Dead Man Walking, directed by Tim Robbins, is a superb film, presenting most of the aspects regarding capital punishment. According to my opinion the unique thing about this drama film, released in 1996, is its ability to make people reflect upon and even question their former thoughts concerning death penalty. Various points of view are presented, but the film doesn’t force any conviction upon its audience. With only one exception, which I will get back to later in this account, Dead Man Walking manages to remain objective even when we approach the painful end.
The film is based on Sister Helen Prejean`s book about her experiences with inmates on death row. Sister Helen, masterly interpreted by Susan Sarandon, is the narrator of the film. She receives a letter from Prisoner Matthew Poncelet (Sean Penn). Due to a horrible murder to which he claims only to have been an observer, he is now on death row, waiting for his execution. He requests her to come visiting him. In the next couple of days we follow Sister Helens conversations with Matthew, his family and the families of the two teenagers brutally raped and killed.
In spite of the fact that Helen meats a lot of anger and sorrow for her being so involved with Matthew she keeps on fighting for his life. But the appeal gets rejected and the execution gets closer. As one could predict Matthew Poncelet suffers the death penalty.
Tim Robbins is a well-known left wing oriented director, but the film itself is as mentioned earlier, neutral regarding the controversial capital punishment. The only thing Robbins insists on is that there are no wealthy killers on death row, that the American court system isn’t really all that fair. This statement, as opposed to the death penalty issue (where we meet both pro and anti capital punishment arguments) is never questioned or denied by any of the characters.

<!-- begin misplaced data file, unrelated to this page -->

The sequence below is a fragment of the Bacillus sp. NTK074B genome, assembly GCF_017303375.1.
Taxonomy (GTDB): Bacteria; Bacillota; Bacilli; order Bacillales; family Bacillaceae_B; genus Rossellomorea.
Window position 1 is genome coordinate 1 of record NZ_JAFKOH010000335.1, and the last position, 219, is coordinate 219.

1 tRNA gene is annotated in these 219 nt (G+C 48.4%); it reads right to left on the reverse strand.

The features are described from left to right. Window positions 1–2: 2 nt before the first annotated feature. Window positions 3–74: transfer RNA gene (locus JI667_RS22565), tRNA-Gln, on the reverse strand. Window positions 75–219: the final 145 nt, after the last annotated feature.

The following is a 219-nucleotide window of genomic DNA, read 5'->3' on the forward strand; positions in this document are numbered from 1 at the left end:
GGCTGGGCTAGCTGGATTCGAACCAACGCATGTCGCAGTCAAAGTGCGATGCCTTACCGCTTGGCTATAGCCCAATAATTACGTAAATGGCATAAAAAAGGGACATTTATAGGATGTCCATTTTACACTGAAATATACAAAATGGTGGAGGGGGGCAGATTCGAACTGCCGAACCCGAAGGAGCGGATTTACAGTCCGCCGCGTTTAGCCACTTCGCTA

There is one statement in the film that I believe summarises the theme, what the director wants to tell us, very well. A lawyer observes: “it is easy to kill a monster, but hard killing a human being.”
Another thing that may be one of Robbins intentions making this film is to bring more knowledge about the complex death penalty to the public. While the rest of the Western world has abolished this, in my opinion, old-fashioned punishment, it has become an asset to US politicians in order to gain trust from the American voters.
The Narrator, Sister Helen, and the condemned Poncelet are definitely the main characters of this film. Even though few people could identify themselves with Poncelet, his grief and despair occurs before and during the injection and reminds us that less than few are totally in lack of emotions. Sister Helen is a Nun who spends much of her time doing charity in her poor neighbourhood. She is having a hard time not letting her hate to Poncelet`s Actions dominate their spiritual relationship, but manages to remember the Christian message: “Every man is worth more than his worst actions.” The conversations between Helen and Matthew are, according to my opinion, the most powerful in the film. They are intense and moving. The soundtrack of “Dead Man Walking” has its own interesting story and I have decided to give it attention due to the significance of the music in the film.
Robbins engaged some of his favourite songwriters by sending them parts of the film asking them to let the material lead them where it might. All of the songs on the soundtrack tells a story, and is performed by great vocalists like Bruce Springsteen and Johnny Cash. An ignorarant person like myself might be tempted to call the album a little country inspired and I might even be right, but the music in the album doesn’t follow one path. Johnny Cash delivers a gospel inspired song and others perform stunning solo duets. The music creates a melancholy atmosphere and suits the film very well.
Robbins doesn’t use advanced technical devices to improve the experience of the film, he uses more symbolic and less obvious tools. The huge contrast between sister Helen and Matthew is a good example. Poncelet represents evil itself, prejudice and violent. Sister Helen is his saviour. She makes him confess and represents Christianity, the opposite of evil in the eyes of most people. One really interesting scene in the film is when Poncelet is lying on a bench waiting for the lethal injection. He is being pushed up in a position that resembles the crucifix. Jesus died for Humanity; Poncelet dies to ease the sorrow for the grieving parents.
In the first paragraph of this account I have written my personal meaning of the film. Concerning my personal view on Capital punishment I think Sister Helens statement verbalizes it better than I will be able to do: “I don’t see the sense of killing a man to prove killing is wrong.”